Student vet thwarts GR robbery

Courtesy Photo /
Grand Rapids Police responds to Spike and Mikes Liquor Store after Grand Valley Alum Zack Thome helped detain a criminal attempting a robbery.

Courtesy photo

Courtesy Photo / Grand Rapids Police responds to Spike and Mike’s Liquor Store after Grand Valley Alum Zack Thome helped detain a criminal attempting a robbery.

Lizzy Balboa

A Grand Valley State University student used his military background and mixed martial arts skills to foil an attempted robbery at Spike N’ Mike’s Party Store Thursday morning.

Zack Thome, an Iraqi War veteran, said the allegedly armed, would-be robber was already demanding money from the store clerk when Thome came in around 10 a.m. Video surveillance shows the male suspect aggressively grabbing at the clerk and trying to pull him over the counter before Thome entered the store. However, the altercation was merely verbal and, as Thome said, inaudible when the student came in. When Thome realized what was happening, he said he “just went into attack mode. I don’t really remember what I was thinking at that point. I grabbed him, put one arm around his neck, and held one arm against his arm to keep his would-be gun in his pocket and took him down to the ground.”
Thome said the would-be robber was standing at the counter waiting for the cashier to get the money when the student walked in to get an energy drink to assist him with his day of paper-writing.

The student said he was oblivious to the robbery until he got in line, where another man had been watching the situation unfold and invited Thome to cut him in line.

“I stepped in front and Ithink he kind of expected me to pay attention to what was going on when he said that [I could cut in line],” Thome said. “I didn’t [pay attention, though] and another second goes by and he says to me ‘I don’t know, I think that he’s got a gun.’”

After the other customer repeated his words, Thome said he began to listen to the conversation between the cashier and suspect. He caught the cashier’s bloodshot eyes, mouthed to him to ask whether the store was being robbed and began devising a plan when the cashier confirmed the attempted robbery with a nod. The suspect had a hand in his pocket and claimed he had a gun, which Thome said was his main concern.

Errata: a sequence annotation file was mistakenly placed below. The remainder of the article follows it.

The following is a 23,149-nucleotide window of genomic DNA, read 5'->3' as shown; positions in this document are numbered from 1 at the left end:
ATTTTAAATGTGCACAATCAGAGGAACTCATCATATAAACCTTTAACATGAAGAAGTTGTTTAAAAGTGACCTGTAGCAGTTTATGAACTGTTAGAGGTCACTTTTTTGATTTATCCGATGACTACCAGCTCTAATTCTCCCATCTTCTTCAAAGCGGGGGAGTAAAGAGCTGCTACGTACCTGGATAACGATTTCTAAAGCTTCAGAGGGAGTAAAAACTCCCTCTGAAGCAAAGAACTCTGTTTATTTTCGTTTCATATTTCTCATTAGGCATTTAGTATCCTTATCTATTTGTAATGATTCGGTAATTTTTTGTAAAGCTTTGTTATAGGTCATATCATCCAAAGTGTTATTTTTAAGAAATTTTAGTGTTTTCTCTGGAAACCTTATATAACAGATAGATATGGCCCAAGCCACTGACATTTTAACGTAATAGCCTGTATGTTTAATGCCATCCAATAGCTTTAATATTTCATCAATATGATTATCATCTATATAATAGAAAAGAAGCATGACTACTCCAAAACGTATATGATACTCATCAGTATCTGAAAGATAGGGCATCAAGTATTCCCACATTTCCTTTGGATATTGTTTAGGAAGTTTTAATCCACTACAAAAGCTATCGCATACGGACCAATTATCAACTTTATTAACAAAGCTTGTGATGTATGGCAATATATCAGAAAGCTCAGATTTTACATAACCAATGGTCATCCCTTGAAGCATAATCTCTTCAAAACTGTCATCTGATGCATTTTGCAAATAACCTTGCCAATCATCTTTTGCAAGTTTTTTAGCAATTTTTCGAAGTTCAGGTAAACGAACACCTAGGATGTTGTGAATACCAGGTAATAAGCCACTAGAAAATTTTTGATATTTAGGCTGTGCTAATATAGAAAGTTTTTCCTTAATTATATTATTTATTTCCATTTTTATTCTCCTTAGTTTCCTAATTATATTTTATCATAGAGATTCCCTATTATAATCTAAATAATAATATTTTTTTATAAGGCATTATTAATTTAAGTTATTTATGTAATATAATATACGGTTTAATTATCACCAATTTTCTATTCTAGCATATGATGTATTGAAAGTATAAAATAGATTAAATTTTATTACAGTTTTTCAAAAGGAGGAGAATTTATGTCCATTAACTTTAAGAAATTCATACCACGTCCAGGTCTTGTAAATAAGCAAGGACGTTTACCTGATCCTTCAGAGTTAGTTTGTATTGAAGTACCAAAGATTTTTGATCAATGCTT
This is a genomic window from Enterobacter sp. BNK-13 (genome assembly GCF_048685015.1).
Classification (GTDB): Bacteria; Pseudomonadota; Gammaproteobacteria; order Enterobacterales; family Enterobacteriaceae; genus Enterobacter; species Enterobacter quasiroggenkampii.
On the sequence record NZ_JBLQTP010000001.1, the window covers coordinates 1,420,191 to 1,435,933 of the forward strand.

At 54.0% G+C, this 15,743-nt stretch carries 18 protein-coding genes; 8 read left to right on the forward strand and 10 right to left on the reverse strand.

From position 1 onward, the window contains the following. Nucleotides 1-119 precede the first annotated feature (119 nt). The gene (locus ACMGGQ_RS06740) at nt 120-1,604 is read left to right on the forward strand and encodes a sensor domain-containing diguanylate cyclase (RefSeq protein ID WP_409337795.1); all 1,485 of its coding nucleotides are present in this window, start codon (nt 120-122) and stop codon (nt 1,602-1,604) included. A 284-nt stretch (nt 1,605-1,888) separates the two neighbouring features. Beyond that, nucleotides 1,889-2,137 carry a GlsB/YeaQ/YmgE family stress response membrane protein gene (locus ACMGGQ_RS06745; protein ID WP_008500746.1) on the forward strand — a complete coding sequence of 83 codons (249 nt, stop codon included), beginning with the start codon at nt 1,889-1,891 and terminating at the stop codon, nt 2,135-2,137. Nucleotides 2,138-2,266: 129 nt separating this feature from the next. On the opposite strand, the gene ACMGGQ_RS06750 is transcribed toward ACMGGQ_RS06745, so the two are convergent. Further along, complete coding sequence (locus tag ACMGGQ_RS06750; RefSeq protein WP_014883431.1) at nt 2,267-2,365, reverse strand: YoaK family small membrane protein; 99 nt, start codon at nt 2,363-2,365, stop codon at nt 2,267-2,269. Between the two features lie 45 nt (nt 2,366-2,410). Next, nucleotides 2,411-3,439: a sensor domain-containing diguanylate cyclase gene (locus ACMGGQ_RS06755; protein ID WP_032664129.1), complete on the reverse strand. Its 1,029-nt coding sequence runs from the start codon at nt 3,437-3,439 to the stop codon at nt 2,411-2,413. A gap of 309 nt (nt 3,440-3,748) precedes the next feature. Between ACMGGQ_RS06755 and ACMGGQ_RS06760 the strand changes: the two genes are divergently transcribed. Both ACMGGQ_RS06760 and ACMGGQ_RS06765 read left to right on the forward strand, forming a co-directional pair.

“So I’m thinking about how to get this guy, so I think to myself if I can hold that hand straight against his leg, then I won’t have to worry about the gun,” he said. “…At the very most, he would shoot himself in the leg.”

Thome said he grabbed the man according to plan, with one arm around his neck and one clutching the suspect’s arm with the alleged weapon.

“The guy wasn’t big enough where I thought I’d have a problem overpowering him,” Thome said.

He then brought the suspect down to the floor. While keeping the suspect’s arm close to his leg, he instructed
the other men in the store to pat the suspect down to make sure he was unarmed.

Thome said he ended up choking the man out.

“As soon as he’s out, I kind of hold him there for a little bit,” he said. “My adrenaline was kind of going
so I didn’t realize he was out.”

He said he then called the sheriff, who instructed Thome to get off the suspect and personally do a pat down. The police entered the store about 30 seconds later, Thome said.

As for tactics used, Thome said he credits both his martial arts background and his military experience. “The actual tactic of the choke was what I learned from Grand Rapids Mixed Martials Arts,” he said. “I want to stress that [because] the Grand Rapids Mixed Martial Arts is probably the reason why I had the confidence to do something, for sure. As far as protocol for isolating, say, a person of interest and making sure there’s no threat, that was from the military. So as soon as I had him on the ground, it was like snap, snap, snap from what I learned in the military for apprehending a suspect.”

Thome said he never considered that his plan could fail.

“I never really questioned it,” he said.

Despite the adrenaline rush, the student was able to focus on his homework schedule and return to his paper.

“So from that point, I gave my story to the police officer, got my energy drink, went back to the house and started studying,” he said.

According to a report by Fox 17 News, owner Sunny Singh said the store, located at the corner of Diamond Avenue SE and Fulton Street, hadn’t been robbed in about a decade.

The case is currently being investigated by the Detective Unit of the Grand Rapids Police Department, which was unavailable to provide further details.

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